There are lots of blogs and books out there that attempt to “Teach You How To Be Rich,” but let’s be honest: most of us aren’t in a position to make bookoo amounts of money or start a new business to cash flow an extravagant lifestyle. That’s just not reality.
What is possible though, is taking a few steps to make what you have go a little further. It’s easy to feel overwhelmed by personal finance and it can be hard to know where to start when it comes to managing your money. There seem to be endless blogs and books about what we should be doing but what strategies are the most important? And what strategies can we really incorporate into our already busy lives?
Here are a few simple, easy to employ tips to take control of your finances in 2018. Disclaimer: these are not ‘stop the press’ industry secrets. I’m not reinventing the wheel, just trying to emphasize practical steps that have been proven to work.
This is the most daunting, but also the most important step towards some financial harmony in your life. A recent study showed that 57 percent of Americans can’t withstand a $500 emergency. So, if this is you, you’re not alone. Here’s a place to start:
Open up a savings account somewhere other than where your checking account is.
Setup a recurring, automatic transfer from your checking account to your new savings account for $20 a week (or $40 the Monday after every Friday paycheck).
Don’t even touch this account unless it is a LEGIT EMERGENCY.
Often, the force impacting our money the most is our behavior, not our actual income. So the more you can let your apps do the work, the better. If you do these things and don’t touch your account, you will have over $1,000 saved by January 1, 2019 (mathematically guaranteed). This emergency fund can help give you the buffer you need to better withstand life’s curveballs. Car repairs? Medical bill? Inexplicable bar tab? No problem. Use your new emergency fund to pay for it, then build it back up as soon as you can. This way you avoid doing what most do: putt the unexpected on a credit card. Speaking of…
Stop Paying Credit Card Interest
Many of us have been there. You get to the end of a few months and realize, “Wait, my credit card balance is HOW much?!” The key is to get to a point where you are paying off your bill every month, or (if you have self-control issues) just using cash only.
Credit card interest is stupid high, so paying interest charges every month really impacts how much of a dent you can make in your balance. If you’re carrying an even larger balance on your CC, it might even be time to look into transferring that balance to a card with a 0% offer. There are a lot of these offers out there and they might help you stop paying monthly interest for long enough to get that balance paid off and your feet back under you. And not having to pay something for no reason feels reeeeally good.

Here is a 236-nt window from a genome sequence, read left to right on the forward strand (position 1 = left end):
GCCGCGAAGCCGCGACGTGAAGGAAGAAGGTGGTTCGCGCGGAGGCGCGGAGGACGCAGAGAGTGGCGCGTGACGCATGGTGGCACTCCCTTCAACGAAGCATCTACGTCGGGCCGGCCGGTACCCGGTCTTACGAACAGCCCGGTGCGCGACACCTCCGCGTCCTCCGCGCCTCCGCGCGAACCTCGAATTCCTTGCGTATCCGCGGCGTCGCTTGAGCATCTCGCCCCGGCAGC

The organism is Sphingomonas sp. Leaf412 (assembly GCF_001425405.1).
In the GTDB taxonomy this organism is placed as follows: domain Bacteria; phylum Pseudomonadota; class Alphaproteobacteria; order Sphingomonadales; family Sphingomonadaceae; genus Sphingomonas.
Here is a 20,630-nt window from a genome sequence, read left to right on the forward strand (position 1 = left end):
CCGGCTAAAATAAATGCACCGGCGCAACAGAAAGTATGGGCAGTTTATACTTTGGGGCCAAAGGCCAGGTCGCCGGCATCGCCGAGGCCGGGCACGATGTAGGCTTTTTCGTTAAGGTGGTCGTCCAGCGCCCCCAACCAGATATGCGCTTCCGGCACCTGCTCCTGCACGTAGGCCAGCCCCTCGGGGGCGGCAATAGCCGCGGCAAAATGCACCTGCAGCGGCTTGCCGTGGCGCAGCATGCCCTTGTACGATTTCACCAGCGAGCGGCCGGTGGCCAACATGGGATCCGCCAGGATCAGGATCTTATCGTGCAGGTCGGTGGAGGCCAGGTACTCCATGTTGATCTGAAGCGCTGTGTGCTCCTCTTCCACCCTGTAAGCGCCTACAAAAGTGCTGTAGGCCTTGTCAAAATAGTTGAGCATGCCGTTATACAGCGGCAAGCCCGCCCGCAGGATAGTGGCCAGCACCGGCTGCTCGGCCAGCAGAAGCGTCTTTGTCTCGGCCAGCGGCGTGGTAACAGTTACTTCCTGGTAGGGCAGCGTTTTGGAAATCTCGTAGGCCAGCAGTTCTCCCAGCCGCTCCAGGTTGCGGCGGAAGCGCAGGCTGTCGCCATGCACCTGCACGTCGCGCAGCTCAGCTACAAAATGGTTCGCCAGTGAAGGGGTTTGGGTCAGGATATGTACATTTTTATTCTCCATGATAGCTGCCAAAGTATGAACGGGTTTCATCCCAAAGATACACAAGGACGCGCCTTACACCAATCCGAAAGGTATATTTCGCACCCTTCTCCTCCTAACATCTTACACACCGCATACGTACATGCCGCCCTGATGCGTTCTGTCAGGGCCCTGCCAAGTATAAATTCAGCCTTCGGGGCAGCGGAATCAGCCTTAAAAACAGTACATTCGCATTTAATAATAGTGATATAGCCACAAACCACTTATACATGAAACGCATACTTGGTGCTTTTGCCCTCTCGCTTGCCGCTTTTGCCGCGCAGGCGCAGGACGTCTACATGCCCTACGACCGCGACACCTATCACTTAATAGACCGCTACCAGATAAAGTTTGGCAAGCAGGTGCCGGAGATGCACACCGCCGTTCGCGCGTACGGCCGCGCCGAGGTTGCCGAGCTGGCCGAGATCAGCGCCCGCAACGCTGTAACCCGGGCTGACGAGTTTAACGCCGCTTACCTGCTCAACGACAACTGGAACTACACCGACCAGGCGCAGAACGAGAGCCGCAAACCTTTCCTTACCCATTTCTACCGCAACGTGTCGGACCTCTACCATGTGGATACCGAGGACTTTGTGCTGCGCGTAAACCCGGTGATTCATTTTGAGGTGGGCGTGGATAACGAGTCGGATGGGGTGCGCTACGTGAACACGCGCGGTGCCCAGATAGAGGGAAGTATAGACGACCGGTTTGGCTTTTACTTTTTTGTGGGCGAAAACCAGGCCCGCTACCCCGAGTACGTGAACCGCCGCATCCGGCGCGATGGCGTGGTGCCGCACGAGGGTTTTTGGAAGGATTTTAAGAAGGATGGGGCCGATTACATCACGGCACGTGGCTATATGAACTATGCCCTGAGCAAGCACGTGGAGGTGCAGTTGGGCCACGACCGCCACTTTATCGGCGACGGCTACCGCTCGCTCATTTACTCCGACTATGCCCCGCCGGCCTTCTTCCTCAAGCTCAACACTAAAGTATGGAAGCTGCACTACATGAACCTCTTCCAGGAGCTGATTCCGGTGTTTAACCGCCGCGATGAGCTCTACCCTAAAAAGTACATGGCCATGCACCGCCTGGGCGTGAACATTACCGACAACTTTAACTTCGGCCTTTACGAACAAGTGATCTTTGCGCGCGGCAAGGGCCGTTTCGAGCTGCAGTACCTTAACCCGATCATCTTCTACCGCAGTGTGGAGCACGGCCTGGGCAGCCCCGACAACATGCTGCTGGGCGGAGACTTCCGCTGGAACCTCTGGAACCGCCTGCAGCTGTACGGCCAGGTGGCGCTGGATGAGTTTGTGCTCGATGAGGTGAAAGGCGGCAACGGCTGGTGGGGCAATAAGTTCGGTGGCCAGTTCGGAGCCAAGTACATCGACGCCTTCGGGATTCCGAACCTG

Quit Buying Stuff
This one is more psychological than anything. Look, I get it: We all need a few nice things for our sanity. My wife loves me, I think, but she would go full Kathy Bates on me if I ever cancelled Netflix to save money. I’m not here to tell you how to budget yourself because we’re all so different. But there is one thing so pervasive in our culture that it’s easy to get swept up in it: the mass marketing of STUFF.
We’re constantly being sold something, whether it’s in stores, online or watching tv. It’s so easy to want things that we don’t need, more specifically, things we think others already have. Money guru Dave Ramsey has a great line I’ve always liked: “Don’t try to keep up with the Joneses, because the Joneses are broke.” No, I don’t need a $400 watch that tells me when my phone is ringing. My phone does that itself, thanks.
So next time you feel yourself about to drop some dough on something, ask yourself, “Do I really need this?” If the answer is yes, great, get it. If not, take half of what you would have spent on it and add it to your savings. Little mental tricks like that add up fast, and can boost your financial confidence too.
So add these three things to your new years resolution list. Even these small steps can add up!
My main point is, we can take control over where our money goes, but very few people exercise it. So take your wallet to the gym in 2018. That way, when summer 2019 rolls around, everyone will be wondering how it got so swole. *zing* (Siri: “Dad Joke allotment reached”)
Jay Williams is a Financial Strategist for McKinley Carter Wealth Services in Charleston, and a West Virginia ‘lifer’. Jay is a big fan of IPA’s, Kinship sweatshirts, and (unfortunately) the Miami Dolphins. Jay and his wife Breana are West Virginia Wesleyan grads that love east coast road trips with their son Martin, and hanging out at home with their dog, Owen, and cats Hazel and Tyson.
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